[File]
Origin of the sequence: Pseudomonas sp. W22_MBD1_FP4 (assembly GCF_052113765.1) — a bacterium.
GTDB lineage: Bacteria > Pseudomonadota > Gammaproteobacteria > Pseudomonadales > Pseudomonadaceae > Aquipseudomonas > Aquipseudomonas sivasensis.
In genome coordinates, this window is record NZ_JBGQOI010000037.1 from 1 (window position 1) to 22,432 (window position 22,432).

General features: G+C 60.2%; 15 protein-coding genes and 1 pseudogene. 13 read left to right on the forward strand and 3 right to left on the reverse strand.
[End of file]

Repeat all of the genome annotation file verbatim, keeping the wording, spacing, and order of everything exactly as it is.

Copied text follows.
Origin of the sequence: Pseudomonas sp. W22_MBD1_FP4 (assembly GCF_052113765.1) — a bacterium.
GTDB lineage: Bacteria > Pseudomonadota > Gammaproteobacteria > Pseudomonadales > Pseudomonadaceae > Aquipseudomonas > Aquipseudomonas sivasensis.
In genome coordinates, this window is record NZ_JBGQOI010000037.1 from 1 (window position 1) to 22,432 (window position 22,432).

General features: G+C 60.2%; 15 protein-coding genes and 1 pseudogene. 13 read left to right on the forward strand and 3 right to left on the reverse strand.